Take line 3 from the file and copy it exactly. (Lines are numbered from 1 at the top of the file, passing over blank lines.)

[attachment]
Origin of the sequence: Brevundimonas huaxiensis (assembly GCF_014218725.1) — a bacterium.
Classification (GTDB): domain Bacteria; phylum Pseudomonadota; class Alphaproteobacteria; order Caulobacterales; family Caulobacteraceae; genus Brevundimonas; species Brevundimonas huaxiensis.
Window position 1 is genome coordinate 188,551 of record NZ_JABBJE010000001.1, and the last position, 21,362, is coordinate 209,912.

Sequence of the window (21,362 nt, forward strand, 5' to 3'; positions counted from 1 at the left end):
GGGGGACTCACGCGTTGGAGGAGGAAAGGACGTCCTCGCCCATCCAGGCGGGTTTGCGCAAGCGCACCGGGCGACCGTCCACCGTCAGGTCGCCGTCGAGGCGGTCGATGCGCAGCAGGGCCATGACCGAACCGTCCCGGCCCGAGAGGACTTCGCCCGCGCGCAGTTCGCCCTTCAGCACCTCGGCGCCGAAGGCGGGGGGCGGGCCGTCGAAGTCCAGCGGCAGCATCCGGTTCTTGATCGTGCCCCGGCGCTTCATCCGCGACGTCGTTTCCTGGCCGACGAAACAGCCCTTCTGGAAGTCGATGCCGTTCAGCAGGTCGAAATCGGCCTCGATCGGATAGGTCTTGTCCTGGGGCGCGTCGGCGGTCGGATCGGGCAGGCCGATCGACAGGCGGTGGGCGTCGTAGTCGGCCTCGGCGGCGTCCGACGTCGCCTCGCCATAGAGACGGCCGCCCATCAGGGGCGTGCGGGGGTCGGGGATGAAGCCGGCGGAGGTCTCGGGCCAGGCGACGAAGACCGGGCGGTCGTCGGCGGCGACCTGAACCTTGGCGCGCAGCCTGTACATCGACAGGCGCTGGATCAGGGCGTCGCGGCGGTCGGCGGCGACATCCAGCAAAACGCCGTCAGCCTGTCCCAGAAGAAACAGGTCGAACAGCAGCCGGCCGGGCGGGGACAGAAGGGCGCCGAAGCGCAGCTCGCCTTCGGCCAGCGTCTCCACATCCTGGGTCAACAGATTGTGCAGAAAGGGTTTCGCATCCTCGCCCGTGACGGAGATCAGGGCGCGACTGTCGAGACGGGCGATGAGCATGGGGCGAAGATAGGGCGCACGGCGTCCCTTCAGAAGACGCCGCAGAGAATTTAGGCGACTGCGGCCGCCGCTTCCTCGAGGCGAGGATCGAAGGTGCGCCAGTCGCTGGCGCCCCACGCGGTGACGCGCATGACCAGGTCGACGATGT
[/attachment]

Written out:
Window position 1 is genome coordinate 188,551 of record NZ_JABBJE010000001.1, and the last position, 21,362, is coordinate 209,912.